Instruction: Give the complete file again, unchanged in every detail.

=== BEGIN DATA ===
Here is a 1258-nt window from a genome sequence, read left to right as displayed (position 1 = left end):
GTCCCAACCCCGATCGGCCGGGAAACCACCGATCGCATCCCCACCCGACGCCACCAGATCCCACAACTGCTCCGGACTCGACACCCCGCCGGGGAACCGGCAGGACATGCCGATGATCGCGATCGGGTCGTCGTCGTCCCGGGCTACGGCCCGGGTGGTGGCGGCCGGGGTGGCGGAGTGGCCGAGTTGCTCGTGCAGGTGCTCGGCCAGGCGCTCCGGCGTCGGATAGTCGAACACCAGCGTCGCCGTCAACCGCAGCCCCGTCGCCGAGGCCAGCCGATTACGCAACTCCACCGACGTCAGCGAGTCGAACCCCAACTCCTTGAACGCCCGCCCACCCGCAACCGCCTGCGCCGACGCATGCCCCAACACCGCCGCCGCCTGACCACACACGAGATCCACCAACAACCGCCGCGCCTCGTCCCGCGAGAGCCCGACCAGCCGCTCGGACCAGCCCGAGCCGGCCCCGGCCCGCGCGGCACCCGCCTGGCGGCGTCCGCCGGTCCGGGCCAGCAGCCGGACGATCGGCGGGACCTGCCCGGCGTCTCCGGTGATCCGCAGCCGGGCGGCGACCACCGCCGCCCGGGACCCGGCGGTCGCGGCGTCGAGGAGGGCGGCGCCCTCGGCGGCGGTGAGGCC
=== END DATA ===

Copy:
Here is a 1258-nt window from a genome sequence, read left to right as displayed (position 1 = left end):
GTCCCAACCCCGATCGGCCGGGAAACCACCGATCGCATCCCCACCCGACGCCACCAGATCCCACAACTGCTCCGGACTCGACACCCCGCCGGGGAACCGGCAGGACATGCCGATGATCGCGATCGGGTCGTCGTCGTCCCGGGCTACGGCCCGGGTGGTGGCGGCCGGGGTGGCGGAGTGGCCGAGTTGCTCGTGCAGGTGCTCGGCCAGGCGCTCCGGCGTCGGATAGTCGAACACCAGCGTCGCCGTCAACCGCAGCCCCGTCGCCGAGGCCAGCCGATTACGCAACTCCACCGACGTCAGCGAGTCGAACCCCAACTCCTTGAACGCCCGCCCACCCGCAACCGCCTGCGCCGACGCATGCCCCAACACCGCCGCCGCCTGACCACACACGAGATCCACCAACAACCGCCGCGCCTCGTCCCGCGAGAGCCCGACCAGCCGCTCGGACCAGCCCGAGCCGGCCCCGGCCCGCGCGGCACCCGCCTGGCGGCGTCCGCCGGTCCGGGCCAGCAGCCGGACGATCGGCGGGACCTGCCCGGCGTCTCCGGTGATCCGCAGCCGGGCGGCGACCACCGCCGCCCGGGACCCGGCGGTCGCGGCGTCGAGGAGGGCGGCGCCCTCGGCGGCGGTGAGGCC